From time to time one of our students gets chickenpox (varicella).
Although chickenpox is not usually a serious illness, it often causes children to miss days at school while they have a rash and parents to miss work while they stay home to take care of their children. In some children, chickenpox may cause more serious illnesses.
Chickenpox is infectious and spreads from person to person by direct contact or through the air from an infected person’s coughing or sneezing. A person with chickenpox is contagious from one to two days before the rash appears and is contagious until all the blisters have formed scabs. It takes from 10 to 21 days after contact with an infected person for someone to develop chickenpox. If your child gets chickenpox, keep him home from school and day care until all the rash or blisters form scabs or crust over.
Remember, too, that all children who attend school in South Carolina are required to receive a series of immunizations before they can begin school. This includes a vaccination against varicella just after a child’s first birthday or proof from the child’s doctor that a child has already had chickenpox. The vaccine is effective but may not provide complete protection against chickenpox. Because of this, the Department of Health and Environmental Control now recommends a second dose of the varicella vaccine in order to provide your child with greater protection. You might want to contact your child’s regular health care provider about the second dose.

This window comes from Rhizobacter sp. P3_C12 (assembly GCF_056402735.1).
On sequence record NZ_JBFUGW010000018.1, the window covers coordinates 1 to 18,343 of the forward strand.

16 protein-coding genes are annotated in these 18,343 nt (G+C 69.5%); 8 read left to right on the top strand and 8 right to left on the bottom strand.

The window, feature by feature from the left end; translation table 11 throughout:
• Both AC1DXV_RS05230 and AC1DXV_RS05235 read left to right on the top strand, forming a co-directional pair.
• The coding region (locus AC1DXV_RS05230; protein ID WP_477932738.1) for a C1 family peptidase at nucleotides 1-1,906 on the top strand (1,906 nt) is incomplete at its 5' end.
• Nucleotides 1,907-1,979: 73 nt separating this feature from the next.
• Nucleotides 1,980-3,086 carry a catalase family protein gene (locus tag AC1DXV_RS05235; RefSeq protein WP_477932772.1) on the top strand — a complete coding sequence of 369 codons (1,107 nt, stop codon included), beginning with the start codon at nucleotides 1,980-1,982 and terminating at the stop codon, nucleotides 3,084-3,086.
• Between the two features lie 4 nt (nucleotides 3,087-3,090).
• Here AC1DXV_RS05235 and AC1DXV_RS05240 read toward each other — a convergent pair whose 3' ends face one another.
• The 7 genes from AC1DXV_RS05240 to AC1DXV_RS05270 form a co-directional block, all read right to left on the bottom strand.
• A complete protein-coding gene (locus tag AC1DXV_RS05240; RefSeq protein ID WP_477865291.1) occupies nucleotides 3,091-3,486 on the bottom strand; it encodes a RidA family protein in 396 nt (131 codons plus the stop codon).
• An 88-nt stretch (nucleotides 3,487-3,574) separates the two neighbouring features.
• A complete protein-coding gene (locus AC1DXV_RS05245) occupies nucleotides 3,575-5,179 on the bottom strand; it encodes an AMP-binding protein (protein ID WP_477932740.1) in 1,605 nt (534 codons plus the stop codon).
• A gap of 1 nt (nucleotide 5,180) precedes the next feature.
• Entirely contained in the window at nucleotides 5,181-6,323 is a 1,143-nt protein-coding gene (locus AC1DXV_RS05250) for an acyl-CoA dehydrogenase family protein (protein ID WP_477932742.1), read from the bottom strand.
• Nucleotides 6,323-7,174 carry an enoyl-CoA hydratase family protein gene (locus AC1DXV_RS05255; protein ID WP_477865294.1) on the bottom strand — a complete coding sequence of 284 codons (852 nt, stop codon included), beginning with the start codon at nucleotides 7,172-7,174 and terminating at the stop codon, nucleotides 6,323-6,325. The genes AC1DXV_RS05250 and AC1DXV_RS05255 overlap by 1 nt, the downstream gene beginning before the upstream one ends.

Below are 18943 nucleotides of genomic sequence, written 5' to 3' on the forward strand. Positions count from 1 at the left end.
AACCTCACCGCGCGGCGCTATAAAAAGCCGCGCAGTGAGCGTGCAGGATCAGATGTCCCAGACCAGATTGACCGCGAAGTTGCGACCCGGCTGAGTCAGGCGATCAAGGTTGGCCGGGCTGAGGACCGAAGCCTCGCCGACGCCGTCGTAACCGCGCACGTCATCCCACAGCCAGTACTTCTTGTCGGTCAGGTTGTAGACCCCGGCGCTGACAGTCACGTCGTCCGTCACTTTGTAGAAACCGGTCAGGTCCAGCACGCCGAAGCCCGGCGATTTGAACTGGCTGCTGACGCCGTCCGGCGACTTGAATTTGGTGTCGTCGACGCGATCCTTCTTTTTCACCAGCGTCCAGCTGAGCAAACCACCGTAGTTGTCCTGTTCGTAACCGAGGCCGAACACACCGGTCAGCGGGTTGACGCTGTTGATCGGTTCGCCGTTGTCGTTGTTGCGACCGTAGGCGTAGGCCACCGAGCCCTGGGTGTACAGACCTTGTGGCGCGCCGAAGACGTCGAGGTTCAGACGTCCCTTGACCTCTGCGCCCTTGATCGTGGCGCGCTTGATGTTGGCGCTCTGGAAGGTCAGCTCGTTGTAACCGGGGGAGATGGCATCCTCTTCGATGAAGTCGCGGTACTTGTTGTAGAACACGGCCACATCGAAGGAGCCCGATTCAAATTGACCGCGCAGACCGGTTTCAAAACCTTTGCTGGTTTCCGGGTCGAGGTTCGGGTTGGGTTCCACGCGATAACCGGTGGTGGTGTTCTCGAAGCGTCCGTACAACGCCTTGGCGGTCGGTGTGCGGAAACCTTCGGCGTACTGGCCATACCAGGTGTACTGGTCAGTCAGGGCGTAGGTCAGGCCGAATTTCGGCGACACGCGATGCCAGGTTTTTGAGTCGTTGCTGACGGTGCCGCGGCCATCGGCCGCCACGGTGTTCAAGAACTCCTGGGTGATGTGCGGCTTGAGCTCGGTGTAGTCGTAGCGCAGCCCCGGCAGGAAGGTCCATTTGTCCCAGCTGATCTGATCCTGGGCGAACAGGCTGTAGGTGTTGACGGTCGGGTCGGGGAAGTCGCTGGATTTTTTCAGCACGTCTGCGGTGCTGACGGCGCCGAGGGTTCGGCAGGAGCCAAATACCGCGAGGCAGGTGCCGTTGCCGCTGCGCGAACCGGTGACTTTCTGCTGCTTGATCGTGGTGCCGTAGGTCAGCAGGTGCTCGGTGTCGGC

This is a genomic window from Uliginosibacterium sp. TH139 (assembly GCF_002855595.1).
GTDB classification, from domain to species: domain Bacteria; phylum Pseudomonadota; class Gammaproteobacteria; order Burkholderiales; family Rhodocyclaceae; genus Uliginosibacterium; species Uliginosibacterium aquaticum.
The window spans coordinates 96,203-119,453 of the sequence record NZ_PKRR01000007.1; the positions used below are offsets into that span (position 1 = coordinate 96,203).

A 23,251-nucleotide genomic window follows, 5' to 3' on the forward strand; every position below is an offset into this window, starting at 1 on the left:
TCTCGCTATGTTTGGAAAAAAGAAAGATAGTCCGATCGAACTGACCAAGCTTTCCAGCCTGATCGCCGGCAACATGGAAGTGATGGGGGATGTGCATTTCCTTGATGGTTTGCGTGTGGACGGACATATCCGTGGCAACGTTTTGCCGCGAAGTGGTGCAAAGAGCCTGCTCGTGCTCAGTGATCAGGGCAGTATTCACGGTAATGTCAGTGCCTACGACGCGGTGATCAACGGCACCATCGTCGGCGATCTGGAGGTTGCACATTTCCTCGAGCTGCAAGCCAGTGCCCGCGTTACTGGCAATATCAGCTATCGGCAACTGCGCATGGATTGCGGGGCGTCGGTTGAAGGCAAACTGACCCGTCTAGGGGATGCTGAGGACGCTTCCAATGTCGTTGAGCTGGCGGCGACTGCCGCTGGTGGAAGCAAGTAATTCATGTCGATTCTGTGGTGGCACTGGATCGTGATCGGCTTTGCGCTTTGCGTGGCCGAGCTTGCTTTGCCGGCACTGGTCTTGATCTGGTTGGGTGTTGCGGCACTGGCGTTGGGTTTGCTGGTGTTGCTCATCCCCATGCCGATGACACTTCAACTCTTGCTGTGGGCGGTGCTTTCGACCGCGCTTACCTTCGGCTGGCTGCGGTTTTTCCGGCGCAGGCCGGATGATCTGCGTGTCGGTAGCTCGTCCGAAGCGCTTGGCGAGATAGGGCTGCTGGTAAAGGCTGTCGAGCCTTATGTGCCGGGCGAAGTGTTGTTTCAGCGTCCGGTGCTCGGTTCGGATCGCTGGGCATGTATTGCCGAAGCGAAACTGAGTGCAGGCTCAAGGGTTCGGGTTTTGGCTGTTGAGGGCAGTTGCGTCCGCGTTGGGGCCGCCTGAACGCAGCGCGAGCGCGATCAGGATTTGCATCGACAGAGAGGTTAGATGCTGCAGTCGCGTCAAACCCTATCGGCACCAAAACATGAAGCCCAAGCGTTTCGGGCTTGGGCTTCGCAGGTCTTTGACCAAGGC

If your child does not have a regular health care provider, the Lexington County Health Department also provides the vaccine. You will need to call ahead of time to schedule an appointment at 803-785-6550.
DHEC also recommends two doses of the varicella vaccine for children and adults who have not had chickenpox.
Adults can develop more serious illnesses from chickenpox than younger children, especially pregnant women without any history of chickenpox disease or vaccine, or people with immunocompromising conditions such as certain types of cancer, HIV or who are taking steroid medications.
Due to the recent national measles outbreak the South Carolina Department of Health and Environmental Control provided districts across the state with information about measles.
The Center for Disease Control (CDC) reports that the majority of measles cases seen this school year (2014–2015) were among people who had not been vaccinated. South Carolina has had no reported cases of measles since 1999.
According to the Centers for Disease Control and Prevention, “Measles is a highly contagious respiratory disease caused by a virus. It spreads through the air through coughing and sneezing. It starts with a fever, runny nose, cough, red eyes, and sore throat and is followed by a rash that spreads all over the body.”
After an infected person leaves a location, the measles virus remains alive for up to two hours on surfaces and in the air.
And, three out of 10 people who get measles develop one or more complications including pneumonia, ear infections, or diarrhea.
The current outbreak shows the importance of getting vaccinated with the Measles, Mumps, and Rubella (MMR) vaccine, recommended for all infants at 12 months of age. In fact, the MMR is required for both day care and school in South Carolina.
Rest assured that DHEC continues to monitor the national outbreak.
You can visit www.scdhec.gov/measles to get updates on the national investigation and to learn more about what is being done in South Carolina to stay ahead of the situation.
When we begin to see flu and flu-like illnesses in our schools, we work with the South Carolina Department of Health and Environmental Control to monitor flu conditions and to make decisions about the best ways to protect our students and staff.
DHEC and the Centers for Disease Control and Prevention also tell us that it is a good idea to get a flu vaccine.